1830 in Scotland
Events from the year 1830 in Scotland.
|See also:||List of years in Scotland|
Timeline of Scottish history
1830 in: The UK • Wales • Ireland • Elsewhere
- Lord Advocate – Sir William Rae, Bt until December; then Francis Jeffrey
- Solicitor General for Scotland – John Hope; then Henry Cockburn
- 19 March – the suspension bridge at Montrose partly collapses due to movement of a crowd watching a boat race from it, with the loss of at least 4 lives.
- 17 May – meteorite falls on the North Inch at Perth.
- 27 May – Rev. Alexander Duff arrives in Calcutta as the Church of Scotland's first missionary to India.
- 13 July – Alexander Duff co-founds the General Assembly's Institution, the modern-day Scottish Church College, in Calcutta.
- November – Wellington Suspension Bridge over River Dee at Aberdeen opened to pedestrians.
- 16 December – Bridge of Don at Aberdeen opened.
- Twin-hulled iron paddle steamer Lord Dundas built for service on the Forth and Clyde Canal.
- McVitie's founded as McVitie & Price's biscuit bakery in Rose Street, Edinburgh.
- Annandale distillery opened.
- Early – Andrew Halliday, journalist and playwright (died 1877 in London)
- 5 February – Lieutenant General James John McLeod Innes, recipient of the Victoria Cross (died 1907)
- 5 March – Charles Wyville Thomson, marine zoologist (died 1882)
- 15 March – John Ferguson, politician (died 1906 in Australia)
- 5 April
- 16 July – Alexander Carnegie Kirk, mechanical engineer (died 1892)
- 3 September – Lewis Campbell, classicist (died 1908 in Switzerland)
- 21 September – John Holms, textile mill owner and Liberal politician (died 1891)
- 22 October – Arthur John Burns, woollen mill owner and politician in Otago (died 1901 in New Zealand)
- 30 October – Eliza Brightwen, naturalist (died 1906 in England)
- John Crawford, sculptor (died 1861)
- 14 January – The Right Reverend Daniel Sandford, Bishop of Edinburgh (born 1766, near Dublin)
- 20 February – Robert Anderson, literary editor, biographer and critic (born 1750)
- 7 April – Henry Bell, engineer who introduced the first successful passenger steamboat service in Europe (born 1767)
- 3 July – John Campbell, advocate and politician (born 1798)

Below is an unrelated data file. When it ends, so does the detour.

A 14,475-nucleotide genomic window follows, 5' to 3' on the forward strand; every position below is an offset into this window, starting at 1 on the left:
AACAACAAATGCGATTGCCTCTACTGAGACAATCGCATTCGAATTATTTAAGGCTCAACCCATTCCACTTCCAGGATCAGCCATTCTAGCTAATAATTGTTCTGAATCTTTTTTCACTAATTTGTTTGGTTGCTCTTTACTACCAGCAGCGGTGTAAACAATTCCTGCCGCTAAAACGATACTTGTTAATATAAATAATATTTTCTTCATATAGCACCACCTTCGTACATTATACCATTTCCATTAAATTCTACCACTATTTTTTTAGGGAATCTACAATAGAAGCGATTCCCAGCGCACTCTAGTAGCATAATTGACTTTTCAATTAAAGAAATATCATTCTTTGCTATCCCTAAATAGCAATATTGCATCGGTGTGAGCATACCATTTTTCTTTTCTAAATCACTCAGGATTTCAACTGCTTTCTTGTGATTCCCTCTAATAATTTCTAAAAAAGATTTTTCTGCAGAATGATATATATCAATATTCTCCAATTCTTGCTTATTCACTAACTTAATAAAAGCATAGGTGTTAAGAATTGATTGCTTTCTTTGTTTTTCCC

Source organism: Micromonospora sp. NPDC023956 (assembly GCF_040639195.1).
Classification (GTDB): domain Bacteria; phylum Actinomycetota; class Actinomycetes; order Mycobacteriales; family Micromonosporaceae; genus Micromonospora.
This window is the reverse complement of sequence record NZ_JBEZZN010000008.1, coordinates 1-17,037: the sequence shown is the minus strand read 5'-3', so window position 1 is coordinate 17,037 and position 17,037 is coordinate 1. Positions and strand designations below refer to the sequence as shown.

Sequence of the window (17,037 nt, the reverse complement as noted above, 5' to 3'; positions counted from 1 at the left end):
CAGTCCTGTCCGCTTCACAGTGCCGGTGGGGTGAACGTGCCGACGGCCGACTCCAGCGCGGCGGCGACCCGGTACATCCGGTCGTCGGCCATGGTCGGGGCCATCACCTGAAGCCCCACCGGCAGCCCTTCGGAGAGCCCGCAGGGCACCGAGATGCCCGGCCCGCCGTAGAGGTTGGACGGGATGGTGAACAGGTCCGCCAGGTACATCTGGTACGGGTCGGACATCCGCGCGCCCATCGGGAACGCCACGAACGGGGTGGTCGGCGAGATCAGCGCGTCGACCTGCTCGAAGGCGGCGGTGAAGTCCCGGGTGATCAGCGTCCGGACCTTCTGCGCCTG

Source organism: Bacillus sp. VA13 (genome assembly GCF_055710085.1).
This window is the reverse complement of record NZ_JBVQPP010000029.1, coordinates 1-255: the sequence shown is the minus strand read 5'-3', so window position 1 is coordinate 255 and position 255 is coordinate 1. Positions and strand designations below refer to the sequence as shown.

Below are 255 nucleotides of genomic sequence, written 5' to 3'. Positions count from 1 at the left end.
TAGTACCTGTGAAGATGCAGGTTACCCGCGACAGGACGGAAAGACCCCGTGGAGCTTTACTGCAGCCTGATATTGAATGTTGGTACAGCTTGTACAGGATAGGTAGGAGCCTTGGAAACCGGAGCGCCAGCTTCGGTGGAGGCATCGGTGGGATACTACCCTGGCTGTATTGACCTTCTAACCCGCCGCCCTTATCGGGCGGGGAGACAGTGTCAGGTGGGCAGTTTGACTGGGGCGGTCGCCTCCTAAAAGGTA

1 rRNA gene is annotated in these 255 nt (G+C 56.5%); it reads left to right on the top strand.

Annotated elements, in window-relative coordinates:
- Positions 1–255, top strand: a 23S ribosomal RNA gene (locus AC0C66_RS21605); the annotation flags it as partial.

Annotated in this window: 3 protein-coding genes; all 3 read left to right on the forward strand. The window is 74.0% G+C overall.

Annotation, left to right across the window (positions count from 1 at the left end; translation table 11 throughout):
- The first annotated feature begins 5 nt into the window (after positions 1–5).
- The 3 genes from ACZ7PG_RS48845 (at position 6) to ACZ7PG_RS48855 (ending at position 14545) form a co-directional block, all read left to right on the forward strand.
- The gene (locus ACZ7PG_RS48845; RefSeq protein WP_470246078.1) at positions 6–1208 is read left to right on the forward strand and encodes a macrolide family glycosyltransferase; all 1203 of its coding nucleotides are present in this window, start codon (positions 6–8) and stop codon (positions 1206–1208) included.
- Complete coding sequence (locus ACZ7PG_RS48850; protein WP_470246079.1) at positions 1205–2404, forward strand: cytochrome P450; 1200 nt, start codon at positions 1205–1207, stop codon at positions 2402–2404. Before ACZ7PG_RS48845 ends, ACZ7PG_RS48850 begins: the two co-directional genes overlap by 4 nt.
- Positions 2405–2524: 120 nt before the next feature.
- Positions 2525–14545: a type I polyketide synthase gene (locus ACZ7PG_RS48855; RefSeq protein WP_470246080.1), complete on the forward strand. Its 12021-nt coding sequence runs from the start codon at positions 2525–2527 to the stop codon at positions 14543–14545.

- 16 December – Sir James Donaldson printer and newspaper publisher, who bequeathed a large part of his estate to the founding of Donaldson's Hospital (born 1751)
- Thomas Aird publishes his narrative poem The Captive of Fez.
- Sir Walter Scott publishes the plays Auchindrane and The Doom of Devorgoil.
- David Wilkie appointed Principal Painter in Ordinary to King William IV
- Completion of publication of the Edinburgh Encyclopædia, commenced in 1808
- 16 December – Felix Mendelssohn completes composition of his concert overture The Hebrides as Die einsame Insel ("The Lonely Island").
- "Melancholy Occurrence, With Loss Of Lives". The Times (14183). London. 25 March 1830. p. 3.
- "The Perth Meteorite". Milton of Balgonie: Fernlea Meteorites UK. Retrieved 22 August 2014.
- "Notable Dates in History". The Flag in the Wind. The Scots Independent. Archived from the original on 8 August 2014. Retrieved 1 August 2014.
- Young, C. F. T. (1867). "Chapter 3, Chronology of Iron Ships". The Fouling and Corrosion of Iron Ships. London Drawing Association. Archived from the original on 4 August 2007. Retrieved 4 September 2014.
- Hughes, Geoffrey (2004). "Fairlie, Robert Francis (1830–1885)". Oxford Dictionary of National Biography (online ed.). Oxford University Press. doi:10.1093/ref:odnb/9101. Retrieved 1 August 2014. (Subscription or UK public library membership required.)
- Desmond, Ray (1994). Dictionary Of British And Irish Botanists And Horticulturists Including plant collectors, flower painters and garden designers. CRC Press. p. 100. ISBN 9780850668438.
- Cox, Michael, ed. (2004). The Concise Oxford Chronology of English Literature. Oxford University Press. ISBN 0-19-860634-6.